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Ministry to reconsider its decision on Deep-South’s Haib licence

Deep-South Resources, a TSX-V-listed explorer and developer, met with Namibia Mines and Energy Minister Tom Alweendo and other Ministry of Mines and Energy officials on June 23 to express its displeasure with Alweendo’s rejection to extend its Haib copper license.

Deep-South got a notice from the Ministry earlier this month that its application for the renewal of its exploration and prospecting licence (EPL) had been denied, citing the company’s inability to move the EPL to the prefeasibility stage and complete the projected drilling program on time.

However, in a statement, Deep-South says the Namibian Ministry of Mines and Energy was kept well apprised, with no objection on its part, of a proposed change from the prefeasibility study to an upgraded preliminary economic assessment (PEA) and the start of a full feasibility study.

Moreover, the company states that the Ministry had issued all permits required for the drilling programme and are aware that Deep-South has completed the drilling programme.

During the June 23 meeting, representatives of Deep-South informed Alweendo of the work in progress on the project and discussed the reasons provided by him for the refusal to renew the EPL covering the Haib copper project.

As a result of the meeting, Alweendo informed Deep-South that he will review all the information provided and reconsider his decision, which will be communicated to Deep-South in due course.

Deep-South chairperson John Akwenye states that the meeting was good and that the company is hopeful its representations to Alweendo will reach a positive outcome.

PROJECT PROGRESS

In its application for renewal and subsequent representations made to the Ministry of Mines and Energy, Deep-South says it has “clearly demonstrated that it adequately meets” the criteria under the Minerals (Prospecting and Mining) Act of Namibia to justify the renewal of its EPL.

Accordingly, Deep-South says its opinion is that the refusal to renew its EPL is “unreasonable and unjustified”.

Nonetheless, as a result of Alweendo’s refusal to renew the EPL, Deep-South has suspended all work on-site and hopes that the retrenchment of its employees will be avoided.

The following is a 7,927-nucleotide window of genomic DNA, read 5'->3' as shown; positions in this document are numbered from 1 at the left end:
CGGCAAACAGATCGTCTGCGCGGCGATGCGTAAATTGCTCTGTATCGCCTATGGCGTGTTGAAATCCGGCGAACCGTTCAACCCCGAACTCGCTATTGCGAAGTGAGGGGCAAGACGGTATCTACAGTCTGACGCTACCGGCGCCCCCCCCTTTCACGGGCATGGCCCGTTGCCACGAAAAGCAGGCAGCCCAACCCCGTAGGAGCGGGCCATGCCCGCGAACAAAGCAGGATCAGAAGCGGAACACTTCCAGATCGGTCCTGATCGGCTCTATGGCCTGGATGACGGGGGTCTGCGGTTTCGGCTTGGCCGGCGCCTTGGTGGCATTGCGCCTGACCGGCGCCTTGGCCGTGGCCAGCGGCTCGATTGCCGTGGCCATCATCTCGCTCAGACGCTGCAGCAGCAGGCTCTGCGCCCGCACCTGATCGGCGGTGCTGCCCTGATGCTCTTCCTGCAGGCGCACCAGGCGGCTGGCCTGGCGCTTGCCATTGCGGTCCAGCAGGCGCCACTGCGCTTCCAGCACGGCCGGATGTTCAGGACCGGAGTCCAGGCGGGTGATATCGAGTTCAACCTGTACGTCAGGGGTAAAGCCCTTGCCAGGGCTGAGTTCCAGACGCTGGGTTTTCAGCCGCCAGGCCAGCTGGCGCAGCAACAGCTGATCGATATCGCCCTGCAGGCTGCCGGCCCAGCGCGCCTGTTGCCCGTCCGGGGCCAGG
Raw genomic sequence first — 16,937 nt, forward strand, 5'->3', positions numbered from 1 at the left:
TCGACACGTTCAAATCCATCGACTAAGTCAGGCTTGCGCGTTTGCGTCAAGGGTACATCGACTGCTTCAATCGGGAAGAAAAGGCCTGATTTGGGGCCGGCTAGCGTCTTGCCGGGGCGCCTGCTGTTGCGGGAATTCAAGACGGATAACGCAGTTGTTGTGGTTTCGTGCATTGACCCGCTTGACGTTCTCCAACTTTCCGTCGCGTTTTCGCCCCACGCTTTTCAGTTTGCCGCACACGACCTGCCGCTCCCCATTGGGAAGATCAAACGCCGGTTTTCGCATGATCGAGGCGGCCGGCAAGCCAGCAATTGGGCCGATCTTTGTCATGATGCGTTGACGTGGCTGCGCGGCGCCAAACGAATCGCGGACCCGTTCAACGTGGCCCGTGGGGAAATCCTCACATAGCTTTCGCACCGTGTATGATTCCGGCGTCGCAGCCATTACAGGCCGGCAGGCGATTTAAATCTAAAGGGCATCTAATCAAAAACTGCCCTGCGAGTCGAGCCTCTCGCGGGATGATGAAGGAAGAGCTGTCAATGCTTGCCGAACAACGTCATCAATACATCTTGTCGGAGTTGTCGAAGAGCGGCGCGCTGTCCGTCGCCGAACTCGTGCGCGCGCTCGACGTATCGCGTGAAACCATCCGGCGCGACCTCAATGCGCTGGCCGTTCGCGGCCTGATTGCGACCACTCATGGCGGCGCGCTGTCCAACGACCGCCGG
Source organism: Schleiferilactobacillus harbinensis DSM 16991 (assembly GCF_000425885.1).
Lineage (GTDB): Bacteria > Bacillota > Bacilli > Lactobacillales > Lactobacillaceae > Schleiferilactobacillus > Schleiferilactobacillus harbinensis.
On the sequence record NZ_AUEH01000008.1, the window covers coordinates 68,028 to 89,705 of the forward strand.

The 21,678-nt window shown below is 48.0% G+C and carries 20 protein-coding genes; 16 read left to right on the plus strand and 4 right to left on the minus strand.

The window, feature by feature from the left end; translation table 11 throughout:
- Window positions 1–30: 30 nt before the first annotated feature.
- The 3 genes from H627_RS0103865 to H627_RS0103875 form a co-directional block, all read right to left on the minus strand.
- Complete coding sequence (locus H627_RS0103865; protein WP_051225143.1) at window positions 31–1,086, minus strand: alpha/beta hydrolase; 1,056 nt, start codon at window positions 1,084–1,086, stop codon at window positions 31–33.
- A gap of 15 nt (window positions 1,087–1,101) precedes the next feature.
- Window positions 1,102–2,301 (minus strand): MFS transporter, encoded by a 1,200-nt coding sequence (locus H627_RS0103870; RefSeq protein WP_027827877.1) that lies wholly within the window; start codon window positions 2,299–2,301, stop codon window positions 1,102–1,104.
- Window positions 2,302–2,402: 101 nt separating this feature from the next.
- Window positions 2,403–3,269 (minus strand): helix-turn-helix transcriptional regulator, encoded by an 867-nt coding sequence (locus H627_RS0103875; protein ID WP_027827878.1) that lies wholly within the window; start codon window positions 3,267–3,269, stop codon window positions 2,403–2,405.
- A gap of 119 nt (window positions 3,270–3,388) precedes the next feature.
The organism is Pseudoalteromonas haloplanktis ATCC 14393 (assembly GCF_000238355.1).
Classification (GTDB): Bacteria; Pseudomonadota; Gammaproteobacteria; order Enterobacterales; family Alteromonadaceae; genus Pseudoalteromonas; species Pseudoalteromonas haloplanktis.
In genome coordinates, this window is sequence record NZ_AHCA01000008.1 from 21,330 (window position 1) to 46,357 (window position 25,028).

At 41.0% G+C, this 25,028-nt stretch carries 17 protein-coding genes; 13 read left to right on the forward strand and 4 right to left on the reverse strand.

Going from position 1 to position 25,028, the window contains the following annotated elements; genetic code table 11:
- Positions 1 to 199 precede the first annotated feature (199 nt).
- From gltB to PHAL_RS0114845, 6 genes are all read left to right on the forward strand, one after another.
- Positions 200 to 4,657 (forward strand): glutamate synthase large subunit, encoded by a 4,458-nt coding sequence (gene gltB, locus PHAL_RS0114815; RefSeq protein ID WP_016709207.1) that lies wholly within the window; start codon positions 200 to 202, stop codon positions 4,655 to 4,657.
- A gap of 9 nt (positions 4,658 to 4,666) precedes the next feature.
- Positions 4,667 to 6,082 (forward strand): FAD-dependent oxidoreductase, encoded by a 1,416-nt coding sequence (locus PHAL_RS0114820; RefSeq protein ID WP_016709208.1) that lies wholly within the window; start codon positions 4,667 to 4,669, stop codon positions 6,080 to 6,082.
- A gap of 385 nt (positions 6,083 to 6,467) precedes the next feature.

Deep-South says it has demonstrated to Alweendo that, during the past two tenures (from April 2017 to April this year), it has invested N$23-million (C$2-million) with the completion of, besides other elements, a National Instrument 43-101 resource estimation, a PEA, a large 2 t sampling and bio heap-leach test, geological mapping, modelling and an upgraded PEA.

In addition, in its renewal application, Deep-South proposed a feasibility study programme with a budget of N$80-million (C$7.1-million).

The programme was underway with three drill rigs and 42 employees on site.

METS Engineering and Commonwealth Scientific and Industrial Research Organisation of Australia have also started metallurgical tests, bio-leaching, high-pressure grinding roller tests and a flow sheet enhancement programme in two laboratories in Australia.

Knight Piesold also has four scoping studies underway, covering water use, alternative power solutions, leach pad assessment, and environmental path to the environmental- and social impact assessment.

Deep-South has also informed the Ministry of Mines and Energy that, upon completion of the feasibility study, it is planning to build a pilot plant on-site at an estimated cost of N$286-million (C$25.5-million).

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